- Chapter 13: The man of God
- Chapter 14: Abijah, Jeroboam, and Rehoboam die
- Chapter 15: Abijam and Asa of Judah; Nadab and Basha of Israel
- Chapter 16: Baasha, Elah, Zimri, Omri, Ahab of Israel
- Chapter 17: Elijah at Cherith and Zarephath
- Chapter 18: Elijah and Baal’s prophets; rain
- Chapter 19: Elijah, the juniper, Horeb’s cave; Elisha
- Chapter 20: Ahab of Israel, Ben-hadad of Aramaea
- Chapter 21: Naboth and his vineyard
- Chapter 22: Ahab dies in his chariot
Key People in 1 Kings
- Adonijah was David’s fourth son. He attempted to take the throne when David was old. Nathan the prophet, Zadok the priest, and Benaiah the commander of the king’s bodyguard stopped the attempt. When David authorized Solomon to follow him as king, Solomon allowed Adonijah to live as long as he was loyal. Soon after David died Adonijah revived his ambitions, so Solomon executed him (1 Kings 1-2).
- Nathan the prophet served both David and Solomon. He advised David that not he, but Solomon would build the temple (2 Samuel 7). Nathan also confronted David about his sin with Bathsheba and against Uriah (2 Samuel 12). Nathan was instrumental in having Solomon made king in the face of Adonijah’s takeover attempt (1 Kings 1).
- Abiathar, son of Ahimelech (chief priest at Nob who helped David) escaped Saul’s revenge against the priests of Nob (1 Samuel 22). He was descended from Eli. He served as high priest for David (1 Samuel 30.7) and with Zadok brought the ark to Jerusalem (1 Chronicles 15.11-15). Abiathar supported Adonijah’s rebellion against Solomon, so was removed as priest (1 Kings 2.26-27). Solomon spared his life because of faithfulness to David when Absalom rebelled (1 Kings 2.26).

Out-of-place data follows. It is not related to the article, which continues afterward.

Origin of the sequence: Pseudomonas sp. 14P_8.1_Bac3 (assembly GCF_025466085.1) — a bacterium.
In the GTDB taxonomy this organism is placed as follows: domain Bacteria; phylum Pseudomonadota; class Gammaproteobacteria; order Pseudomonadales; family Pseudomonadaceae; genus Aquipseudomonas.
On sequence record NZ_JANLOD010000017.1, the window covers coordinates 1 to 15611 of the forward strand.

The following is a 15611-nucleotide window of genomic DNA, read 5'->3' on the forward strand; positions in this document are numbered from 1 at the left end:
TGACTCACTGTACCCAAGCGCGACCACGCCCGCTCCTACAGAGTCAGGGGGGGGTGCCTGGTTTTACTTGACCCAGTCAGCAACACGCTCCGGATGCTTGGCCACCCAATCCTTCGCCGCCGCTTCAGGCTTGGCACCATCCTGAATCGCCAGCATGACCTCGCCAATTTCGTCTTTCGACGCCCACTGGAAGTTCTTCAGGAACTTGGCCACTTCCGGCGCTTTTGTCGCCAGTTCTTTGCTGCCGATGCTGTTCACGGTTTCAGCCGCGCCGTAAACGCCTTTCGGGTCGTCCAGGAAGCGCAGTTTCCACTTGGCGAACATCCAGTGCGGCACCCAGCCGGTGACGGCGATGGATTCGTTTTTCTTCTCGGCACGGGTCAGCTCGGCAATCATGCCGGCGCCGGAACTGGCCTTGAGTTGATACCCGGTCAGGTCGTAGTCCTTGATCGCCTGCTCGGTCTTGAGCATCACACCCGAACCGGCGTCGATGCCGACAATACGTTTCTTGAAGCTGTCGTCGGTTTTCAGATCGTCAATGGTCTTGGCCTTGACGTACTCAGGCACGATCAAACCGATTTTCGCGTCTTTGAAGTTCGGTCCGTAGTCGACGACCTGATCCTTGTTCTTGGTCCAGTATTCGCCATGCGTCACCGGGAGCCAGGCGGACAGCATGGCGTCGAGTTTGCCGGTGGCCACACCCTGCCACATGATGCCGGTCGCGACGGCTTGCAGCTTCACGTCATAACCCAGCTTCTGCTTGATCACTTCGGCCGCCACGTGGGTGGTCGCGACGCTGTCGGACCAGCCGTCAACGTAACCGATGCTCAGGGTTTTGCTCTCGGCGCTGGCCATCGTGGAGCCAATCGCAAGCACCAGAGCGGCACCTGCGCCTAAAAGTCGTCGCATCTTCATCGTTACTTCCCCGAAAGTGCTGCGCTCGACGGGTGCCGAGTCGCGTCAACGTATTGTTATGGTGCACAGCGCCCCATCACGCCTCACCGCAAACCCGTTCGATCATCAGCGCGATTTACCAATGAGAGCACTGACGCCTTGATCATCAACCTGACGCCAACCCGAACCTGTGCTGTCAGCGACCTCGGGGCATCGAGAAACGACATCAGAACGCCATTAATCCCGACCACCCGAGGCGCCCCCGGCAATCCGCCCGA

- Zadok served as priest in David’s court along with Abiathar. He and Nathan anointed Solomon King (1 Kings 1.45). Solomon appointed Zadok as court priest at the time he removed Abiathar (1 Kings 2.27, 35). The family of Zadok served as priests until the destruction of the temple in 586 BC, and then in the second temple until 171 BC, when Antiochus transferred the priesthood to Menelaus. Ezekiel has the sons of Zadok serving in the millennial temple (Ezekiel 33.15).
- Benaiah was a member of David’s band of 30 elite soldiers (2 Samuel 23.18-23). He helped stop Adonijah’s coup. Solomon appointed him commander of his army. Solomon ordered him to execute Adonijah, Joab, and Shimei—all traitors—which he did (1 Kings 2.23-46).
- Shimei was the son of Gera the Benjamite from Bahurim (a town just east of the Mount of Olives). When Absalom pursued David, Shimei followed David from a parallel hillside and cursed him and threw rocks at him (2 Samuel 16). For this, Solomon confined Shimei to Jerusalem. Three years later, Shimei took a trip to Gath. Because Shimei broke the agreement, Solomon had Benaiah execute him (1 Kings 2).
- Hiram, king of Tyre (c. 970-936 BC), supplied Solomon with cedar wood, grain, wine, gold, and workers for the temple and his other building projects (1 Kings 5.1-12). As a part of their border treaties, Solomon gave Hiram 20 cities in Galilee (which Hiram did not like) for which Hiram sent Solomon 120 talents of gold. Hiram and Solomon also engaged in joint commercial shipping operations (1 Kings 10.22).